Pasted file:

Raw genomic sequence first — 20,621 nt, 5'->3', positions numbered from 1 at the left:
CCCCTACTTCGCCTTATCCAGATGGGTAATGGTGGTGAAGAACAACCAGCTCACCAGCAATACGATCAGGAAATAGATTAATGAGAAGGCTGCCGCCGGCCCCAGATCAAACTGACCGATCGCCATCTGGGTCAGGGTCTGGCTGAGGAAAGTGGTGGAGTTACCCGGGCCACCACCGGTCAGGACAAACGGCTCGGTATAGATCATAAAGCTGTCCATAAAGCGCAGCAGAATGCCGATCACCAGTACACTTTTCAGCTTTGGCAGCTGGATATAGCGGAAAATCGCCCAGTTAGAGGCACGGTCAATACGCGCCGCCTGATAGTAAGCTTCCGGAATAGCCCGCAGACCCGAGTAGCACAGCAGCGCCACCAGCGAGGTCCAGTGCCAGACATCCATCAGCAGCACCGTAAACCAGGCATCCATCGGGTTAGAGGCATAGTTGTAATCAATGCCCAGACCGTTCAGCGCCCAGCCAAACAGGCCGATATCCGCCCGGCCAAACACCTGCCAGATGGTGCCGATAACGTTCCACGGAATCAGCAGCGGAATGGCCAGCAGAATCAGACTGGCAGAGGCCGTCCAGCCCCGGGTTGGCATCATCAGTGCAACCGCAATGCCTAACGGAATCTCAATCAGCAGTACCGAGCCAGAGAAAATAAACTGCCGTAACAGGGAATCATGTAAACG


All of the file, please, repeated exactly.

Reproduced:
Raw genomic sequence first — 20,621 nt, 5'->3', positions numbered from 1 at the left:
CCCCTACTTCGCCTTATCCAGATGGGTAATGGTGGTGAAGAACAACCAGCTCACCAGCAATACGATCAGGAAATAGATTAATGAGAAGGCTGCCGCCGGCCCCAGATCAAACTGACCGATCGCCATCTGGGTCAGGGTCTGGCTGAGGAAAGTGGTGGAGTTACCCGGGCCACCACCGGTCAGGACAAACGGCTCGGTATAGATCATAAAGCTGTCCATAAAGCGCAGCAGAATGCCGATCACCAGTACACTTTTCAGCTTTGGCAGCTGGATATAGCGGAAAATCGCCCAGTTAGAGGCACGGTCAATACGCGCCGCCTGATAGTAAGCTTCCGGAATAGCCCGCAGACCCGAGTAGCACAGCAGCGCCACCAGCGAGGTCCAGTGCCAGACATCCATCAGCAGCACCGTAAACCAGGCATCCATCGGGTTAGAGGCATAGTTGTAATCAATGCCCAGACCGTTCAGCGCCCAGCCAAACAGGCCGATATCCGCCCGGCCAAACACCTGCCAGATGGTGCCGATAACGTTCCACGGAATCAGCAGCGGAATGGCCAGCAGAATCAGACTGGCAGAGGCCGTCCAGCCCCGGGTTGGCATCATCAGTGCAACCGCAATGCCTAACGGAATCTCAATCAGCAGTACCGAGCCAGAGAAAATAAACTGCCGTAACAGGGAATCATGTAAACG